One of the most powerful trends supporting the U.S. equity market seems to have come to a quiet end.
Buying the dip, or investors using share-price declines as an opportunity to add to their positions, has waned in popularity over the past several weeks. In contrast to 2017, when major indexes went an unprecedented length of time without a pullback of even 3%, let alone 5% — both of which are extremely common, historically speaking — stocks are currently in their longest stretch in correction territory in a decade.
The unwillingness of investors to jump into the market could be a suggestion that they see few bargains out there, even at a time of steady economic growth and corporate profits growing at their fastest clip in years. Trading volumes have been anemic — itself a potential red flag — and while corporate results have largely come in ahead of analyst forecasts this earnings season, investors have shown little inclination to reward strong results. Yet they haven’t hesitated to punish stocks when there’s any hint of earnings weakness.
The earnings-related volatility, which is elevated compared with other seasons, is just the latest example of volatility in the equities market this year. The sharp gyrations really began in early February, when both the Dow Jones Industrial Average (.DJI) and the S&P 500 (.SPX) swiftly fell 10% from record levels, putting the two in correction territory. The catalyst for the decline was concerns over inflation, and while equities partially recovered off that fall, they were then hit by concerns over trade policy, weakness in large-capitalization internet stocks, and rising bond yields, among other factors. This sparked another series of dips, one that investors have shown limited interest in buying.
“What really killed the ‘buy the dip’ mentality was the second pullback we saw. That’s when it all changed, and people realized we weren’t looking at a temporary period of high volatility, but a new volatility regime,” said Randy Frederick, vice president of trading and derivatives for Charles Schwab.
“They might have gotten burned buying the correction, and now they’re more hesitant. Volatility has been sustained for weeks now, and it’s become too darn stressful to think about jumping in. People are trickling out of the market.”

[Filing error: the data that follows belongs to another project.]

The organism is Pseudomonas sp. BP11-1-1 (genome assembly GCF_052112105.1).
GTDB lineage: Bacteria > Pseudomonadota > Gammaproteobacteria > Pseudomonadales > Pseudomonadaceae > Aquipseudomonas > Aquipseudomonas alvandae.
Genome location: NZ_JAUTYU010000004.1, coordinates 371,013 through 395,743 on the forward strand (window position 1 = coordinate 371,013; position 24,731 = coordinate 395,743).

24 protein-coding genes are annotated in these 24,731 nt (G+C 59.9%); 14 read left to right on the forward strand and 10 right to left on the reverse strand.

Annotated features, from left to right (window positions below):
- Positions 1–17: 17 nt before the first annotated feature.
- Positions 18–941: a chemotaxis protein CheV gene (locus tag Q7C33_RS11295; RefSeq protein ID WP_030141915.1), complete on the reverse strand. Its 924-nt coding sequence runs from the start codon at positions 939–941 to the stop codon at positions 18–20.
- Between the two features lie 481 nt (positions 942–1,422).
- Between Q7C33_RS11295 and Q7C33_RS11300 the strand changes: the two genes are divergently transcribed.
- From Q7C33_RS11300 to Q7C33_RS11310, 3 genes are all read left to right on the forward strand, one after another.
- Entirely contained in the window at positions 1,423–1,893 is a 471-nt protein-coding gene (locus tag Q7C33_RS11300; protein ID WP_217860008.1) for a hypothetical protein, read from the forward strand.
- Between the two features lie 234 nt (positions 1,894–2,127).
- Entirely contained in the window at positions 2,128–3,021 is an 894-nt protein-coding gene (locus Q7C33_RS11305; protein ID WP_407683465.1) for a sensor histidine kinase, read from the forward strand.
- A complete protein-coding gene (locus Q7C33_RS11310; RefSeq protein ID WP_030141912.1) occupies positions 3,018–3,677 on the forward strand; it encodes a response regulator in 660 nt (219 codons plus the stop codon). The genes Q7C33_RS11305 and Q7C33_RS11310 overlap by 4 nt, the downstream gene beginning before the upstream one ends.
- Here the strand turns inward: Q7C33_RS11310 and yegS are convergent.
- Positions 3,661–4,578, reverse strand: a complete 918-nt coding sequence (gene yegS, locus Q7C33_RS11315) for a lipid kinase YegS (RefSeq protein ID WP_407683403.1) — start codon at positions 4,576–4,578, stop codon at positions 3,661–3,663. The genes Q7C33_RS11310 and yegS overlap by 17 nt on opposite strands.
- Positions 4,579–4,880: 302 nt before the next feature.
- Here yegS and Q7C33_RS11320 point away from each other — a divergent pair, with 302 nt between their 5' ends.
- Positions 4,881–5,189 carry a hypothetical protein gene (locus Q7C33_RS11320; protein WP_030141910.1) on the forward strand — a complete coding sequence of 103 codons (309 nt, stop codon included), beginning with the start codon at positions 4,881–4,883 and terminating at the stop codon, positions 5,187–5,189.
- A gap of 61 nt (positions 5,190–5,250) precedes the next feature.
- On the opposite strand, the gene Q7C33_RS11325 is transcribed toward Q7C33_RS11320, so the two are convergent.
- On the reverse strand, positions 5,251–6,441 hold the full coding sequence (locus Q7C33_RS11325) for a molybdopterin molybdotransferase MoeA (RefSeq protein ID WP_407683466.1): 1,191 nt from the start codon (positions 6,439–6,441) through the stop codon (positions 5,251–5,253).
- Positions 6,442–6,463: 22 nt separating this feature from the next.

The lack of volatility or pullbacks seen over 2017 was atypical, and it was largely attributable to a few factors that provided an undergirding to equities overall. Now, however, those factors have either waned or reversed.
A key support last year was optimism that President Donald Trump would sign a tax-reform bill into law. He did so in December, providing an immediate lift to corporate profit rates. This fueled equity gains in early 2018, but the impact is seen as largely priced into shares now, to the point where earnings growth is seen as having peaked in the first quarter.
Another factor was low bond yields, as measured by the 10-year U.S. Treasury note, where the yield swung in a range of roughly 2.1% and 2.6% throughout 2017. This year, however, the yield cracked 3% and reached multiyear highs, raising questions about both corporate borrowing costs and the relative attractiveness of stocks compared with bonds. (The rise in yields means that bonds are falling, as bond yields and prices move inversely to each other.)
Rising yields are related to another key factor that has been supporting Wall Street for years but which is also coming to an end: the Federal Reserve. In addition to raising interest rates — another potential headwind for equities — the Fed is reducing the size of its balance sheet. The central bank’s bond-buying program, which ballooned its balance sheet to nearly $4.5 trillion, helped push down interest rates and made stocks look all the more attractive relative to fixed income. Now, with that balance sheet being unwound at a pace $10 billion a month (the pace will eventually accelerate to $50 billion a month), this steady drumbeat of equity support will fade.
“We don’t have the Fed at our backs like we had for several years, which means the ‘buy the dip’ mentality is waning. You have to be more wary than you used to be, and reevaluate how attractive stocks look relative to other assets,” said Michael Mullaney, director of global market research at Boston Partners.
“At the same time, bonds have been behaving badly. Both stocks and bonds are going down, so people are getting nervous about markets in general. The question is, what do you do in a market like that? You don’t buy the dip. You hide in cash.”
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